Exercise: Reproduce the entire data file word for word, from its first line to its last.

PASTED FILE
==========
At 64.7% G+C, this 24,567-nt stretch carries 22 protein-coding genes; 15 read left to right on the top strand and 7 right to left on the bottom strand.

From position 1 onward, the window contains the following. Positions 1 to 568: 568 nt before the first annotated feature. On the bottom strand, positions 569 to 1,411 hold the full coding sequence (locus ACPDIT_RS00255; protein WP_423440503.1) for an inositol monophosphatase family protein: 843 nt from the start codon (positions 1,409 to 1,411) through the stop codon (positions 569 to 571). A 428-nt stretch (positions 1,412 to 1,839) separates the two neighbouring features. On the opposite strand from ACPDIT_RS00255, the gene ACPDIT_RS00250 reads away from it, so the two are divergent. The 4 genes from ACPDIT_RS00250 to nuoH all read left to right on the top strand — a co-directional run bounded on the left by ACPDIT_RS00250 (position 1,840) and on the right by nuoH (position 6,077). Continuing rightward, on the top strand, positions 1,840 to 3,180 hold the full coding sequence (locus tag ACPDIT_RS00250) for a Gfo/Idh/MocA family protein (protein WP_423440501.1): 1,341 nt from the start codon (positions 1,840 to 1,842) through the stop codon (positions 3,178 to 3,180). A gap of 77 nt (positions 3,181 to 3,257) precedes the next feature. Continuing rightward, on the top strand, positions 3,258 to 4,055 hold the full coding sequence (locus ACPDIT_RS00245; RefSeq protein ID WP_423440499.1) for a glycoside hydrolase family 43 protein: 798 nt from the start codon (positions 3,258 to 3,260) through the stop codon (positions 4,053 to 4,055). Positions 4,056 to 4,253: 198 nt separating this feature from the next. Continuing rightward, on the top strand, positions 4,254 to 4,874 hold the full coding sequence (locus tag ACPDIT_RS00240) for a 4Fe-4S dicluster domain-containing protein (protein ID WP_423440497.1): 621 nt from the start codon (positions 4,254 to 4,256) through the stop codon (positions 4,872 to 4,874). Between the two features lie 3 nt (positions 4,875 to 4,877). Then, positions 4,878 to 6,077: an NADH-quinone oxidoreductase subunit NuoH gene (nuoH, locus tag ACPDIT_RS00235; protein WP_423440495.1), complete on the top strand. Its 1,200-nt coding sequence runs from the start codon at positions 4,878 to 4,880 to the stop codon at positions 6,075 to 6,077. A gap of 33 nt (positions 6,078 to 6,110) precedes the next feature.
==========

At 64.7% G+C, this 24,567-nt stretch carries 22 protein-coding genes; 15 read left to right on the top strand and 7 right to left on the bottom strand.

From position 1 onward, the window contains the following. Positions 1 to 568: 568 nt before the first annotated feature. On the bottom strand, positions 569 to 1,411 hold the full coding sequence (locus ACPDIT_RS00255; protein WP_423440503.1) for an inositol monophosphatase family protein: 843 nt from the start codon (positions 1,409 to 1,411) through the stop codon (positions 569 to 571). A 428-nt stretch (positions 1,412 to 1,839) separates the two neighbouring features. On the opposite strand from ACPDIT_RS00255, the gene ACPDIT_RS00250 reads away from it, so the two are divergent. The 4 genes from ACPDIT_RS00250 to nuoH all read left to right on the top strand — a co-directional run bounded on the left by ACPDIT_RS00250 (position 1,840) and on the right by nuoH (position 6,077). Continuing rightward, on the top strand, positions 1,840 to 3,180 hold the full coding sequence (locus tag ACPDIT_RS00250) for a Gfo/Idh/MocA family protein (protein WP_423440501.1): 1,341 nt from the start codon (positions 1,840 to 1,842) through the stop codon (positions 3,178 to 3,180). A gap of 77 nt (positions 3,181 to 3,257) precedes the next feature. Continuing rightward, on the top strand, positions 3,258 to 4,055 hold the full coding sequence (locus ACPDIT_RS00245; RefSeq protein ID WP_423440499.1) for a glycoside hydrolase family 43 protein: 798 nt from the start codon (positions 3,258 to 3,260) through the stop codon (positions 4,053 to 4,055). Positions 4,056 to 4,253: 198 nt separating this feature from the next. Continuing rightward, on the top strand, positions 4,254 to 4,874 hold the full coding sequence (locus tag ACPDIT_RS00240) for a 4Fe-4S dicluster domain-containing protein (protein ID WP_423440497.1): 621 nt from the start codon (positions 4,254 to 4,256) through the stop codon (positions 4,872 to 4,874). Between the two features lie 3 nt (positions 4,875 to 4,877). Then, positions 4,878 to 6,077: an NADH-quinone oxidoreductase subunit NuoH gene (nuoH, locus tag ACPDIT_RS00235; protein WP_423440495.1), complete on the top strand. Its 1,200-nt coding sequence runs from the start codon at positions 4,878 to 4,880 to the stop codon at positions 6,075 to 6,077. A gap of 33 nt (positions 6,078 to 6,110) precedes the next feature.